As professional users interact with more AI-enabled tools, it has become increasingly important to understand how their work and behaviour are affected by such tools. In this paper, we present the insights that we have gleaned from a qualitative user study conducted with nine of our software’s users who are all legal professionals. We find that as our participants become more accustomed to the system they begin to subtly alter their behaviours and interactions with the system. Using their shared experiences, we distill these into insights that may inform the design of similar systems.Read the Paper
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From Bubbles to Lists: Designing Clustering for Due Diligence
In due diligence, lawyers are tasked with reviewing a large set of legal documents to identify documents and portions thereof that may be problematic for a merger or acquisition. In an effort to aid users to review more efficiently, we sought to determine how document-level clustering may help users of a due diligence system during their workflow. Following an iterative design methodology, we conducted several user studies with different versions of a document-level clustering feature consisting of three distinct phases and 27 users.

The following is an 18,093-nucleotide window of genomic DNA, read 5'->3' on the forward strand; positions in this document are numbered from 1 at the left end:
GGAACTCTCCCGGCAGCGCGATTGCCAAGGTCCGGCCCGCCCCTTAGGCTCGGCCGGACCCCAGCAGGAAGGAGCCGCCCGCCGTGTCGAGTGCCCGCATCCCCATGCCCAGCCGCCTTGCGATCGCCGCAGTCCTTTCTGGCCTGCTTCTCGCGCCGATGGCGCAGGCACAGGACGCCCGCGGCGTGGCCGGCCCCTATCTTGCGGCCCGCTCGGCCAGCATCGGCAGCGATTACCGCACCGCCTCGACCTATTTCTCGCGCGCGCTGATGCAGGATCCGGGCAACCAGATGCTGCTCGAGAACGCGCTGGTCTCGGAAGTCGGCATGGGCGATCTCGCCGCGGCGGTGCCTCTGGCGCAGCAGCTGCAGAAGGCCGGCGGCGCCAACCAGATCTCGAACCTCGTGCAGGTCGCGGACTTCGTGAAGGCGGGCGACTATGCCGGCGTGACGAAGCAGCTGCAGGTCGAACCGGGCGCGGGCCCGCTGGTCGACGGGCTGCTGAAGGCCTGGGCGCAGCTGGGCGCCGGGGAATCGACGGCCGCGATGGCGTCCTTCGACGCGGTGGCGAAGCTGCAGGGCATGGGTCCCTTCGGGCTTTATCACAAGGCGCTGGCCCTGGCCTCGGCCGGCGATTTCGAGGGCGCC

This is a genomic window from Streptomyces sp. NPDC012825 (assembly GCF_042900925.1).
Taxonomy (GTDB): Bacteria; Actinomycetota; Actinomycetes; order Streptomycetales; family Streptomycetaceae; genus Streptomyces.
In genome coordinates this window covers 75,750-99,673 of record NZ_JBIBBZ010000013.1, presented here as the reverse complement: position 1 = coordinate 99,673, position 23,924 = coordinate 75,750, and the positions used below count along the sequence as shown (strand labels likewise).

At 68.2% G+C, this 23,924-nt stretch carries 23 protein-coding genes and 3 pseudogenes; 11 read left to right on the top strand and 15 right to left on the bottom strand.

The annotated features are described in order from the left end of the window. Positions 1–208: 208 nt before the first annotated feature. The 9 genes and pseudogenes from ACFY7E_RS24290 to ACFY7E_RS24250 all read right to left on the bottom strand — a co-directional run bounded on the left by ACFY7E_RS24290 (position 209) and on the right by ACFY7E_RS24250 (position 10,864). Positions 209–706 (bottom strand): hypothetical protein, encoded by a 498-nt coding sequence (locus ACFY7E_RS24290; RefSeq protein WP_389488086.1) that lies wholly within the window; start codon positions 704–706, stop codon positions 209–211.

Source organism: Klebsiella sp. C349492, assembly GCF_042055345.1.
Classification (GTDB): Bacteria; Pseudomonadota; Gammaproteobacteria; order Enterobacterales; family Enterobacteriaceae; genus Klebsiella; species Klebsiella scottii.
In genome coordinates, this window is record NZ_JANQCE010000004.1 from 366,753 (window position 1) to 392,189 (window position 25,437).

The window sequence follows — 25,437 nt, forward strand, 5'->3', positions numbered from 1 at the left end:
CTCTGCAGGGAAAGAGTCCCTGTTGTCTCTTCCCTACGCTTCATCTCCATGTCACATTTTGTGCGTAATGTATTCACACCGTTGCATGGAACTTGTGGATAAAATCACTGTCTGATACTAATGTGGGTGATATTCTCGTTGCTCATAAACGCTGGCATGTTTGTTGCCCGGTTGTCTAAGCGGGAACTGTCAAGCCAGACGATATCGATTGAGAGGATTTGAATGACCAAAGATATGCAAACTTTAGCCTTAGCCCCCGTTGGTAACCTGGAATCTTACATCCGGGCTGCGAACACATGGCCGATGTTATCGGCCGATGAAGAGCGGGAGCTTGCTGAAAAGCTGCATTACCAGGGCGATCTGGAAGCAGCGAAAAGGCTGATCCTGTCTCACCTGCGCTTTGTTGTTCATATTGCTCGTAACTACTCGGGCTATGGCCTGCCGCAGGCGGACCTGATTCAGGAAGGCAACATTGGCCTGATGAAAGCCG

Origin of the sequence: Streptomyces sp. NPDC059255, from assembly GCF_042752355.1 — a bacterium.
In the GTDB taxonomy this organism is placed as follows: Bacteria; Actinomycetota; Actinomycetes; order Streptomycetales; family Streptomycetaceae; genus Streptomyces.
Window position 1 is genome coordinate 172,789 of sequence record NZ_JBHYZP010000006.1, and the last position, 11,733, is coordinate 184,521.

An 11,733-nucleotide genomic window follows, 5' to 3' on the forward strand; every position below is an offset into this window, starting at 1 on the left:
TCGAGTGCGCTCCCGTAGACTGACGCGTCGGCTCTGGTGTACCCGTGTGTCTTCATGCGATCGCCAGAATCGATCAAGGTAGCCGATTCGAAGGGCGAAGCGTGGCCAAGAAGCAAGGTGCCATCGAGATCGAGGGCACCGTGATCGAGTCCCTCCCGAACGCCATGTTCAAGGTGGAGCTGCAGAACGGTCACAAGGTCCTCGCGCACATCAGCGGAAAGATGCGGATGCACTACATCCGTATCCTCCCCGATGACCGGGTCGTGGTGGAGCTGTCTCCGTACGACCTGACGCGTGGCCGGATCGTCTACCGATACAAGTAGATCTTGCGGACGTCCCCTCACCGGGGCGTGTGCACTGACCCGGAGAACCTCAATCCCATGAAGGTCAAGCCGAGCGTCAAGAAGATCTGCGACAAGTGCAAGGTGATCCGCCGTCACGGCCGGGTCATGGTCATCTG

Automatic and Semi-Automatic Document Selection for Technology-Assisted Review
In the TREC Total Recall Track (2015-2016), participating teams could employ either fully automatic or human-assisted (“semi-automatic”) methods to select documents for relevance assessment by a simulated human reviewer. According to the TREC 2016 evaluation, the fully automatic baseline method achieved a recall-precision breakeven (“R-precision”) score of 0.71, while the two semi-automatic efforts achieved scores of 0.67 and 0.51. In this work, we investigate the extent to which the observed effectiveness of the different methods may be confounded by chance, by inconsistent adherence to the Track guidelines, by selection bias in the evaluation method, or by discordant relevance assessments.